Russia intensifies its lunar exploration efforts in partnership with NASA

Russia intensifies its lunar exploration efforts in partnership with NASA Photo: NASA

Despite the last crisis years, Russian plans for space exploration are back on track. Rocket and Space Corporation (RSC) Energia intends to land the first Russian on the Moon in 2031. As part of this plan, the company cooperates with NASA in the construction of a habitable module in the Moon orbit.

At the end of December, adedicated planning group that will be responsible for Russia's lunar exploration strategy was assembled in Russian RSC Energia, the country's leading rocket and space enterprise, reports Ars Technica. The group of engineers called Centre No. 23Ts will be responsible for developing long-term plans for human missions to the vicinity of the Moon and to its surface and for implementing proposals for international cooperation in lunar missions, says the decree signed by head of RSC Energia Vladimir Solnstev at the end of 2017.

The governmental decision to send a human to the Moon was announced in 2013, but the programme slowed down as the Russian budget was exhausted due to low oil prices. However, in 2017, Moscow made a strategic decision to work together with NASA on the construction of the Deep Space Gateway (DSG). Initially, the United States suggested using the DSG as a starting point for missions to Mars, but Russia and other NASA's international partners want to use the module for the Moon exploration first.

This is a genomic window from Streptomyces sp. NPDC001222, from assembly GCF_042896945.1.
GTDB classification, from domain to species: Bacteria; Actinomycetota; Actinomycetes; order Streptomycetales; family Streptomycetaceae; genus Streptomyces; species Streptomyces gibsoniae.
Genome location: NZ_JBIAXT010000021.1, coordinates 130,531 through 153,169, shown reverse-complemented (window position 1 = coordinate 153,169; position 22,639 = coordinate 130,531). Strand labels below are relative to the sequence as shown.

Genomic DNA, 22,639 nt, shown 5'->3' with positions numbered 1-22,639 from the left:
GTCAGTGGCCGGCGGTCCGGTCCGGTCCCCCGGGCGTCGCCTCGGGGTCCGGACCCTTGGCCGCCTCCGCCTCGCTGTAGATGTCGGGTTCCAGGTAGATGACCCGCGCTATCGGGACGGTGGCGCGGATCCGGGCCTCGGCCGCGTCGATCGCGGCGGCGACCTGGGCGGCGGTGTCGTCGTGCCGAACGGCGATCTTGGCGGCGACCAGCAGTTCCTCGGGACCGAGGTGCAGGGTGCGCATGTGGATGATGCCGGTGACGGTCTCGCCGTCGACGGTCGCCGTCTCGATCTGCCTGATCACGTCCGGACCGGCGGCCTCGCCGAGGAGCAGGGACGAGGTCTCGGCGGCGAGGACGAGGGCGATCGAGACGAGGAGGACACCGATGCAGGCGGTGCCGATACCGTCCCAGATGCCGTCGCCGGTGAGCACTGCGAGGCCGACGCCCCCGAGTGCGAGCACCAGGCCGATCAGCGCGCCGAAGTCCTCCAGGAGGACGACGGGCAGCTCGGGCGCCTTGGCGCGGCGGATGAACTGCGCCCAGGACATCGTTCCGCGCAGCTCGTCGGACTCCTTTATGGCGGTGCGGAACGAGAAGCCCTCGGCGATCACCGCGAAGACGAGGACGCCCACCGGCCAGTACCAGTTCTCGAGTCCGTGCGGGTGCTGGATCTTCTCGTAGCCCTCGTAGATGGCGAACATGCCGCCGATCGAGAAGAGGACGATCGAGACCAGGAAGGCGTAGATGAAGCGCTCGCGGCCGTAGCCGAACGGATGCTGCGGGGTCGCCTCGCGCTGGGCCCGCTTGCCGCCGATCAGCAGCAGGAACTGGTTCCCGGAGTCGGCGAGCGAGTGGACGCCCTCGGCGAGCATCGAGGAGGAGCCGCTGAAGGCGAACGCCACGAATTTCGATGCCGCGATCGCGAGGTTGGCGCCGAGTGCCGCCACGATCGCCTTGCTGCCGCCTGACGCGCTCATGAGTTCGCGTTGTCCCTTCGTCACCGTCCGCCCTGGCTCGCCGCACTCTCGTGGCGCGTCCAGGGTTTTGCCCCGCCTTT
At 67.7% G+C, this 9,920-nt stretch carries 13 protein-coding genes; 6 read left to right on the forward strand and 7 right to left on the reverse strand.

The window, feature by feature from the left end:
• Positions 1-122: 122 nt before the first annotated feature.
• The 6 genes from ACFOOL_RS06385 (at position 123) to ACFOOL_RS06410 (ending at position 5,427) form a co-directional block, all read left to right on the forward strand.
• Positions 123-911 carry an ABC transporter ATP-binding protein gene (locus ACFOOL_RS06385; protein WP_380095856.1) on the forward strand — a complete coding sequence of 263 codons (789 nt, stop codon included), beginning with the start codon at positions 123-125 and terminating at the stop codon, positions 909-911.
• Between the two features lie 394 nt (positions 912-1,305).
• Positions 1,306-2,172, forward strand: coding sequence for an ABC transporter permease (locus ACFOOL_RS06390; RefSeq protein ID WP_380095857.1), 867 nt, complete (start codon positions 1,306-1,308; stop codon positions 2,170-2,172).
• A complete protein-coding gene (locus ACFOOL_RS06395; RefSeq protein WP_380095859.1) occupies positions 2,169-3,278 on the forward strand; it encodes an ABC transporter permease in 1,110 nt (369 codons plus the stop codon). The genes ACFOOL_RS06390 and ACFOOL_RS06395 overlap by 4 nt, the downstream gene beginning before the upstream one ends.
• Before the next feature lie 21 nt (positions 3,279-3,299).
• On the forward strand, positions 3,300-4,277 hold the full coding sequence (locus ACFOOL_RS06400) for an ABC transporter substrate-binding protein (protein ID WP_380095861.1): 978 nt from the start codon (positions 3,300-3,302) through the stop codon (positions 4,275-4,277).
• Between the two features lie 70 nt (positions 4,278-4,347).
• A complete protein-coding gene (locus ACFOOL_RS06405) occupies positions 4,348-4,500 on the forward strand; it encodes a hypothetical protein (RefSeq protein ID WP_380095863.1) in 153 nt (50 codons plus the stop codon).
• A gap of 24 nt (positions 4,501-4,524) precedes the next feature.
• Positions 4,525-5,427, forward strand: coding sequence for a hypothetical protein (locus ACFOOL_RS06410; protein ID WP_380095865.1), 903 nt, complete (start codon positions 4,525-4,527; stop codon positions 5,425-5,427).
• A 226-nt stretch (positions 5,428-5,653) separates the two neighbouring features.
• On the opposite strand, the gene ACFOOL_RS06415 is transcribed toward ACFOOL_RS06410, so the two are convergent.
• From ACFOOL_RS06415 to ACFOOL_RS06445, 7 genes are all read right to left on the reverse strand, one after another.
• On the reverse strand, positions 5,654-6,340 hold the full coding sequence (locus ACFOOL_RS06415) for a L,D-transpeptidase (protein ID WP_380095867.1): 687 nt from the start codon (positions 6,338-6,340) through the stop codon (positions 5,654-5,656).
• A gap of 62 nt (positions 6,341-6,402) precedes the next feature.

RSC Energia plans to land first Russian cosmonaut on Moon in 2031. Photo: NASA

According to Solntsev, RSC Energia aims to land the first Russian cosmonaut on the Moon in 2031. The company will use a new generation of transport vehicle called Federation to perform the expedition. First, the vehicle will be put in the Moon orbit in automated mode, and cosmonauts will board after test flights approximately by 2030. It is also planned to test a specially designed lunar lander in the second half of the 2020s. However, the timelines can change as it often happens in long-term space planning.

As for the Russian contribution to NASA's DSG project, RSC Energia already presented a general concept of the airlock module in 2017, but ''in the past several months, its partners have come back with a list of new requirements for this critical component'', says the website. As a result, now Russian engineers are rethinking the architecture in order to present a new concept by April. The Russian module, which is supposed to be used by spacewalking cosmonauts and to dock arriving crew vehicles, should become the main entry point into the DSG outpost. It will ride to the lunar orbit on one of the Orion Multi-Purpose Crew Vehicle's flights launched from Cape Canaveral.

By Anna Litvina